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Effectively coupling mathematical models

Complex problems are often broken down into elementary pieces modelled with different systems of equations. Tying the parts back together is crucial to obtain accurate and reliable results.
Effectively coupling mathematical models
Heterogeneous or multiphysics problems arise in many practical applications: whenever different physical phenomena must be taken into account in two or more subregions of the computational domain, or when simplified models are locally used to reduce the overall computational complexity.

The HEVICO (Virtual control methods for coupling heterogeneous problems) project studied a new mathematical and numerical technique based on optimal control theory to couple heterogeneous problems described by partial differential equations.

Work built on the well-consolidated framework provided by domain decomposition methods for multiphysics problems and from optimal control for partial differential equations. The researchers studied a particular class of techniques, called interface control domain decomposition (ICDD) methods, to handle the intrinsic heterogeneity of problems of interest.

The first part of the project was devoted to the study of ICDD for elliptic problems and for the Stokes equations. On the basis of the encouraging results obtained in this phase, the second part was mainly focused on the Stokes-Darcy problem, a model of interest for many applications. Applicable to filtration processes through porous media, it can be applied to a range of contexts such as membrane filtration, geophysics (e.g. filtration of water through soil) and biomedicine (e.g. filtration of blood through human tissues).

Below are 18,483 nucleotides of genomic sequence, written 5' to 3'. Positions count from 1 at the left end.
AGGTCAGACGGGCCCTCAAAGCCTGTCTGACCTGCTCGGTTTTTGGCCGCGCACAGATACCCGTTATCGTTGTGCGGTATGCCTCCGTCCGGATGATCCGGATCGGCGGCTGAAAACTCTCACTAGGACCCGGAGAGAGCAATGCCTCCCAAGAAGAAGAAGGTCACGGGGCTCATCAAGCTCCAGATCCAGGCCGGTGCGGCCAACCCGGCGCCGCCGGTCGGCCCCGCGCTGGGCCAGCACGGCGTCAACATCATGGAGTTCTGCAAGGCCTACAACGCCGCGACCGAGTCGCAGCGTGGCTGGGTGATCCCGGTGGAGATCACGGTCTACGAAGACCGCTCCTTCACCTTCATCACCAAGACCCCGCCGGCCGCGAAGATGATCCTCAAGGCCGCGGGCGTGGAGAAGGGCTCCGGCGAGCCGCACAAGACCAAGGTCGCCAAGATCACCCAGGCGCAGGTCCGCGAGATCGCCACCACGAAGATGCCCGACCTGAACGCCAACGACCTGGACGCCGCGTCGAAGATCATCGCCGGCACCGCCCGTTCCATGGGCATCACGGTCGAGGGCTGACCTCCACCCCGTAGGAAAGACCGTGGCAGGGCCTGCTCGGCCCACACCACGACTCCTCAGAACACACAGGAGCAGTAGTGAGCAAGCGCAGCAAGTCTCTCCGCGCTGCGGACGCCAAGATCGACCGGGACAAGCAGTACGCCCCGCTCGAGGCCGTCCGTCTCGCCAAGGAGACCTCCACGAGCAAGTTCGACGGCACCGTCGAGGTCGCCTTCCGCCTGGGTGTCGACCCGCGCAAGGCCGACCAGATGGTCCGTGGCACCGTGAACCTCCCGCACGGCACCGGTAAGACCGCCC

The ICDD method allows coupling of the Stokes and the Darcy equations differently from the most common approach based on the so-called Beavers-Joseph condition. One of the advantages of ICDD is that no further modelling of the transition region is required.

Researchers compared the new approach with older methods. Numerical results for the velocity and pressure of fluids estimated by ICDD were in very good agreement with those provided by other more consolidated techniques. The method was also proven to be robust and much easier to implement than algorithms based on non-overlapping decompositions of the computational domain.

The major contributions of this project have been two-fold. New solution algorithms have been provided for particular heterogeneous problems such as the coupling between advection-diffusion and pure advection equations. And, analysis indicates that the method provides a solid basis for the application of ICDD to many other heterogeneous problems.

Related information


Multiphysics, HEVICO, heterogeneous problems, partial differential equations, interface control domain decomposition
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